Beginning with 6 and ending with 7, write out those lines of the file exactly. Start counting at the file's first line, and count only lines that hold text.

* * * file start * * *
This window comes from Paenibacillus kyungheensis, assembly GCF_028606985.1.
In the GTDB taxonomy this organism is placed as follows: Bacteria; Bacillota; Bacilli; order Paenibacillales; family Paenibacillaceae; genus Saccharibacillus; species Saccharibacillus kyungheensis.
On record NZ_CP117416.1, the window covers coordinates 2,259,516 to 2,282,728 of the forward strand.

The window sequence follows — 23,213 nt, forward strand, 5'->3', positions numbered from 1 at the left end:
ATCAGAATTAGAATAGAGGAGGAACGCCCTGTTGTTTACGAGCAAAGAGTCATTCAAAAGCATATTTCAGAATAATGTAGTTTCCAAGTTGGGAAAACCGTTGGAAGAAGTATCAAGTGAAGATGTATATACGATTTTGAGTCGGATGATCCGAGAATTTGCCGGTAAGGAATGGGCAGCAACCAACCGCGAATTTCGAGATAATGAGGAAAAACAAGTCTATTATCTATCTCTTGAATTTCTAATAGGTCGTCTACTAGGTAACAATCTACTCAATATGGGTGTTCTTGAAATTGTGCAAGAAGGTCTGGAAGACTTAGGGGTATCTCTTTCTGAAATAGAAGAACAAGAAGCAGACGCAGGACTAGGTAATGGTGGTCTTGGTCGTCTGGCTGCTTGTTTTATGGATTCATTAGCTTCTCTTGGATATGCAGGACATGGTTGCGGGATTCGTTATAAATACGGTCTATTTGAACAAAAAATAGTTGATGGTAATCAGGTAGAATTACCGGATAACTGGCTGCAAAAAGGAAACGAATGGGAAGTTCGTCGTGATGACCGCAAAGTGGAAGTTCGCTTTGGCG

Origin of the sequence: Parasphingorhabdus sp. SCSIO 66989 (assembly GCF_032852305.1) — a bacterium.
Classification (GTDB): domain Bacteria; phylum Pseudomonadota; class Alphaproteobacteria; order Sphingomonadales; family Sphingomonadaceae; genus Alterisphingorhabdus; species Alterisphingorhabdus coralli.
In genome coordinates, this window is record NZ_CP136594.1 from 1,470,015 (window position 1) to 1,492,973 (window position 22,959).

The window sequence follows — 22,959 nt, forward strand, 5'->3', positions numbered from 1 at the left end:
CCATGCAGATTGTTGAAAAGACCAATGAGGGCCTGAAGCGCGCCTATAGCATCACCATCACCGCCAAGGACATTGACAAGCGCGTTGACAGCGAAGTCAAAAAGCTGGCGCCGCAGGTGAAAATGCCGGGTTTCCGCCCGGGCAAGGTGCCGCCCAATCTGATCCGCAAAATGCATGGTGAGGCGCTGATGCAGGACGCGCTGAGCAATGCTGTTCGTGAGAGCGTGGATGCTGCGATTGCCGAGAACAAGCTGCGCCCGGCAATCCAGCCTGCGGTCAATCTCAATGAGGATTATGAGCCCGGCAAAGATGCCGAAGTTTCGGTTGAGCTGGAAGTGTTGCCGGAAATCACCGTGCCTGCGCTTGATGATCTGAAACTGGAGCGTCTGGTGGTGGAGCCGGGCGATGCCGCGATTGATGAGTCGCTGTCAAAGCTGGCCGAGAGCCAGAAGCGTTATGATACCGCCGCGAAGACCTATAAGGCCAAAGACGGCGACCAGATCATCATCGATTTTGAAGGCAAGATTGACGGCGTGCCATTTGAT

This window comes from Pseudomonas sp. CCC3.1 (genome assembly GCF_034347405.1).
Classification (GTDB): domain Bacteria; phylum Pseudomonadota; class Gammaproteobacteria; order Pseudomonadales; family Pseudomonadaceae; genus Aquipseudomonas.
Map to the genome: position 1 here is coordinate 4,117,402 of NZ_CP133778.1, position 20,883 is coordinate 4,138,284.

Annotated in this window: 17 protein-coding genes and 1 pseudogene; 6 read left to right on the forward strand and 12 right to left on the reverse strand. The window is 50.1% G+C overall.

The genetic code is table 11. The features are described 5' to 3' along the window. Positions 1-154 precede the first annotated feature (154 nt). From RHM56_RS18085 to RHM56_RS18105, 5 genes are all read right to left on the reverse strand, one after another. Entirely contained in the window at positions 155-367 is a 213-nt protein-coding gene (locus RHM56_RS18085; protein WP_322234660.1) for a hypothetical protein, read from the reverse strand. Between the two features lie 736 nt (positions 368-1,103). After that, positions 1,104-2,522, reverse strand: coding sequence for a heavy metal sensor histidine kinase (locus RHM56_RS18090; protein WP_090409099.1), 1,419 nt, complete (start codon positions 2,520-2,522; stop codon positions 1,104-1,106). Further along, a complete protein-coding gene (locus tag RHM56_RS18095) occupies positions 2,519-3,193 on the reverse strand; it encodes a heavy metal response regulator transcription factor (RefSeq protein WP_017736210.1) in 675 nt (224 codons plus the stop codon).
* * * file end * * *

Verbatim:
Origin of the sequence: Parasphingorhabdus sp. SCSIO 66989 (assembly GCF_032852305.1) — a bacterium.
Classification (GTDB): domain Bacteria; phylum Pseudomonadota; class Alphaproteobacteria; order Sphingomonadales; family Sphingomonadaceae; genus Alterisphingorhabdus; species Alterisphingorhabdus coralli.